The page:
Now Showing: The Shape of Water



by David Gifford

I have covered many of the recent films that have attracted a lot of Oscar buzz, but this is the biggest deal of them all. This film had 13 nominations and won four of them, including Best Picture and Best Director, the most prestigious categories in many ways. 

I saved the best for last. The Shape of Water is an unconventional romance film that is not for the easily offended. It will rub many people the wrong way. Its content is strong and it earns its R rating, so fair warning. 

The movie is about a janitor named Elisa and played by Sally Hawkins (Paddington). Elisa is mute. She communicates with sign language.

The story is set in the 1960s and many of the characters in the film have to deal with the social norms of that time. There is Elisa’s homosexual friend played by Richard Jenkins who, throughout the film, deals with being scrutinized for his sexuality by the times. Elisa also has a friend played by Octavia Spencer named Zelda. Zelda and her husband are both African American and corresponding timely issues are also talked about with her. 

Michael Shannon plays Richard, who is the one who brought “The Asset” into the facility to learn about it. The Asset is reminiscent of “the Creature from the Black Lagoon,” a water creature that resembles a human. Throughout the film The Asset is shown sympathetically and eventually (since The Asset can’t talk either) Elisa and The Asset begin to fall in love. If you are offended by that premise, go ahead and skip this one. It is done tastefully, but if the idea is offensive, it’s best to save the time and money and avoid this one.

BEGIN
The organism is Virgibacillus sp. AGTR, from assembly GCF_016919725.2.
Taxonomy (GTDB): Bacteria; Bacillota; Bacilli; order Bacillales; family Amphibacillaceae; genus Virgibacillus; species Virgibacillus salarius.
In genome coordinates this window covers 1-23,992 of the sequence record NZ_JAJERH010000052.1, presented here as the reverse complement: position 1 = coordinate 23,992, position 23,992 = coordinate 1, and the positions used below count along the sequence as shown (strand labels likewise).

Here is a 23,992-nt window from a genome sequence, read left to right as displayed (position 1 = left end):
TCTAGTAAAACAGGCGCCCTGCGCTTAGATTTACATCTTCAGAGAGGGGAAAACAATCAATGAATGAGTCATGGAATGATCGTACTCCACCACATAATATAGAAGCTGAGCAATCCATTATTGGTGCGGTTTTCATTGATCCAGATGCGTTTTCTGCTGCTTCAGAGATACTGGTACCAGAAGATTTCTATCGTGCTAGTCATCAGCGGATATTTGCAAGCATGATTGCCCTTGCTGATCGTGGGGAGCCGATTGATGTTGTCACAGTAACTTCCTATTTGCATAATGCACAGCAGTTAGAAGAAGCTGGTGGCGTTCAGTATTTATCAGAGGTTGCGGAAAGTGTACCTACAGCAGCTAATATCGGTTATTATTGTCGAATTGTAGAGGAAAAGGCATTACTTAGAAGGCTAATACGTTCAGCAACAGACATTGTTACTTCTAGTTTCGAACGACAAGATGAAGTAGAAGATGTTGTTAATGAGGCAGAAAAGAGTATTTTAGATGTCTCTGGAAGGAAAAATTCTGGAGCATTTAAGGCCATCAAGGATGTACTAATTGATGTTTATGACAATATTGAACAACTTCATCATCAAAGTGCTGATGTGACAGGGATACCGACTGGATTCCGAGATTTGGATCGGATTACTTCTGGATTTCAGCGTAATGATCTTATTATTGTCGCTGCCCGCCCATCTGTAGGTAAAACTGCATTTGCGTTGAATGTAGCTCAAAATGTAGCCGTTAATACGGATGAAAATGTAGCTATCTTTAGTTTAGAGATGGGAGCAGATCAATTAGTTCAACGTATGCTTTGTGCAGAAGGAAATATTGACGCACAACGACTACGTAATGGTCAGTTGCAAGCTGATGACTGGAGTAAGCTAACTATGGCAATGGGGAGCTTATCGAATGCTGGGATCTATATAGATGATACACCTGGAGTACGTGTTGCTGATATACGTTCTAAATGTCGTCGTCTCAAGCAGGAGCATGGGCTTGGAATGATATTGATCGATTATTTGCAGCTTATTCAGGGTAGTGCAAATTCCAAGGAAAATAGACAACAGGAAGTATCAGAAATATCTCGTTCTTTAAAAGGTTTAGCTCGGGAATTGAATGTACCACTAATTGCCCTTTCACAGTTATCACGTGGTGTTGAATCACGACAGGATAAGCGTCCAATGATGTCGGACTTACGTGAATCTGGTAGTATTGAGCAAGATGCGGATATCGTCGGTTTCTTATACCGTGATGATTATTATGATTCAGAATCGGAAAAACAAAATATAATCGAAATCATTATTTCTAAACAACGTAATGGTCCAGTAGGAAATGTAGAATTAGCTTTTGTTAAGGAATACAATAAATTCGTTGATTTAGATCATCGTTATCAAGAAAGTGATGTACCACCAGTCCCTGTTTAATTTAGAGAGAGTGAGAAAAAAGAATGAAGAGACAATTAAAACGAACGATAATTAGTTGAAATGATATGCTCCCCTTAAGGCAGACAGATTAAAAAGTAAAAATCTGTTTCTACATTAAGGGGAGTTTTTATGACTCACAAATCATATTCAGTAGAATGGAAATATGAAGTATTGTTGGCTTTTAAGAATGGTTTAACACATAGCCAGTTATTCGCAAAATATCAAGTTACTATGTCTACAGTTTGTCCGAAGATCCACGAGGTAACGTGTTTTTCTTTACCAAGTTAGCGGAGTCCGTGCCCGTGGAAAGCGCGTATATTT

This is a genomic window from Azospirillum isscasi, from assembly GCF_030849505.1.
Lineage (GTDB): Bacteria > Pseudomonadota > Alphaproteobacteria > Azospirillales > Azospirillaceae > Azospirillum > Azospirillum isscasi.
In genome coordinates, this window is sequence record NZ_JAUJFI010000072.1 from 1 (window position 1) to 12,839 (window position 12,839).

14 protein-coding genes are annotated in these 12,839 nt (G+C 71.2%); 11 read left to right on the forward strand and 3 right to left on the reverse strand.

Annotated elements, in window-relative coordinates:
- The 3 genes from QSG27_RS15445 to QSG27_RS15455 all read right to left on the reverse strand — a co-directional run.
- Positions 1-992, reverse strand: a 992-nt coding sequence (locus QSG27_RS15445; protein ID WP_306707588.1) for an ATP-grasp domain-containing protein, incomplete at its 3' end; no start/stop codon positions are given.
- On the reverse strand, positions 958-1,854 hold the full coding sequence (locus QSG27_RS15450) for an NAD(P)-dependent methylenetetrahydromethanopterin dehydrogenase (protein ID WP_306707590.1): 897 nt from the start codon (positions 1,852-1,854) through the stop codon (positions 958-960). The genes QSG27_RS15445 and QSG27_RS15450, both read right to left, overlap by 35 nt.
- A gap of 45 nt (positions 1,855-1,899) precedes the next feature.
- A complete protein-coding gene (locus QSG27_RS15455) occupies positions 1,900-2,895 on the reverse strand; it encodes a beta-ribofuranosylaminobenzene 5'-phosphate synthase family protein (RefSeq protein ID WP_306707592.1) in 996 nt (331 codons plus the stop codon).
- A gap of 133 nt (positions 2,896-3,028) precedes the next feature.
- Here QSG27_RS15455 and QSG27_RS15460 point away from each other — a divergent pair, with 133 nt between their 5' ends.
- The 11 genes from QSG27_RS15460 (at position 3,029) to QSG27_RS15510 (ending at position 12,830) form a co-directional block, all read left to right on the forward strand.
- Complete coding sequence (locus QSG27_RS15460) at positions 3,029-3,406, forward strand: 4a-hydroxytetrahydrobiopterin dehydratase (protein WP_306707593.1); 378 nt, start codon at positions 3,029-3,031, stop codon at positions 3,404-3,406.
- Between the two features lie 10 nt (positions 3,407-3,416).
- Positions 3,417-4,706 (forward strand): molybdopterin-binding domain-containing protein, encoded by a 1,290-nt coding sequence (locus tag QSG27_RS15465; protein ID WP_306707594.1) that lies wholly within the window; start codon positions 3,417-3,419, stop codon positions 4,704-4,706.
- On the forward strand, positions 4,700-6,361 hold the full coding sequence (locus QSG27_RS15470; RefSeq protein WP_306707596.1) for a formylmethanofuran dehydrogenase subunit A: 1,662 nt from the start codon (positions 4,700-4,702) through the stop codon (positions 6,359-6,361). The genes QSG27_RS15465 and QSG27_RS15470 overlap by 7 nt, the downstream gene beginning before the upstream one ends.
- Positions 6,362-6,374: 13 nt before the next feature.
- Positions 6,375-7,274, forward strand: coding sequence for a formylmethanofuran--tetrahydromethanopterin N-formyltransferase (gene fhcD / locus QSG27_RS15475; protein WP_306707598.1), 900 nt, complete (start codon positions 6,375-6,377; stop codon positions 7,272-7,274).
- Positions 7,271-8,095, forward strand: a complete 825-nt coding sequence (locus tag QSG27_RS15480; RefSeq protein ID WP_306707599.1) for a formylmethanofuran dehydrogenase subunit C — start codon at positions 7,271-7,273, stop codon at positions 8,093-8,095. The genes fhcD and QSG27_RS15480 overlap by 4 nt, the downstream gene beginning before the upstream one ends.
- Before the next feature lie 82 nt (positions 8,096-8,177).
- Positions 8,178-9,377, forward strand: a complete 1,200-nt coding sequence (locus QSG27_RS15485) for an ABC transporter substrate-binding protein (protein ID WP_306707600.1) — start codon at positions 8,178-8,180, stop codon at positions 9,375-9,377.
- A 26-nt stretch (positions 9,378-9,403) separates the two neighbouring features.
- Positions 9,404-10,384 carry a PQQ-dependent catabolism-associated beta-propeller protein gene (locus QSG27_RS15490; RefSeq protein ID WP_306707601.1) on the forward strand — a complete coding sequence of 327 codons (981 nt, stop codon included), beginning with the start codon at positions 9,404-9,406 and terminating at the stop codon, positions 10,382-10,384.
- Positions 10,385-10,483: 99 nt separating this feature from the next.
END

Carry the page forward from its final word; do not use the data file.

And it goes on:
The Shape of Water’s strength is how traditionally this follows the love story of The Asset and Elisa; however, the film never becomes stale. You have heard the story before, but it is retold in a unique  way. 

Water as a main plot element throughout the film and it works so well. Richard is a terribly mean character, and even has a thing for Elisa. So much so that he would rather his wife at home not talk, which creates this truly frightening idea of his character. 

The Shape of Water won Oscars for Best Picture, Best Director, Best Original Score, and Best Production Design. I couldn’t agree more. 

While I think Best Actress could have easily gone to Sally Hawkins, it is still a great year for a movie like this. It is the first time that Director Guillermo Del Toro won an Oscar, and there are few people as deserving as he. Keep in mind that most years there is a split between Best Director and Best Picture because there are two movies that deserve the highest honors. In this case Guillermo won both, meaning the academy definitely thought this was the best film of the year. 

The Shape of Water is incredible from start to finish and I believe it deserved this win. Its production designs were excellent and the cinematography breathtaking. There are underwater scenes with Elisa and The Asset dancing, and the water shimmers around them creating an almost euphoric scene. The sets are perfectly placed, and have that old rustic look of the ‘60s, while simultaneously having some technology that wasn’t invented yet. That gives the movie a unique and incredible look that isn’t seen very often. 

I had thought before seeing this film that I had already seen the best movie of the year in Blade Runner 2049, but this movie is something to behold. It’s an emotional and touching tale of symbolic love. It isn’t a movie promoting fish man and human relationships like so many people are throwing around. Its symbolic of two people who are different, but find similarities and fall madly in love. It’s a movie about people overcoming adversity of the time to get what they rightfully deserve. 

To me this isn’t just the best movie of the year, but one of the best of the decade. It truly is near perfection in every way and I can’t recommend it enough. 

It is a “buy it” and a 10/10. 


David Gifford is a college student, the night manager at Town and Country Supermarket in Ironton, a sales rep for The Mountain Echo and a gaming and movie enthusiast. Check out his podcast: Reasonably Reel.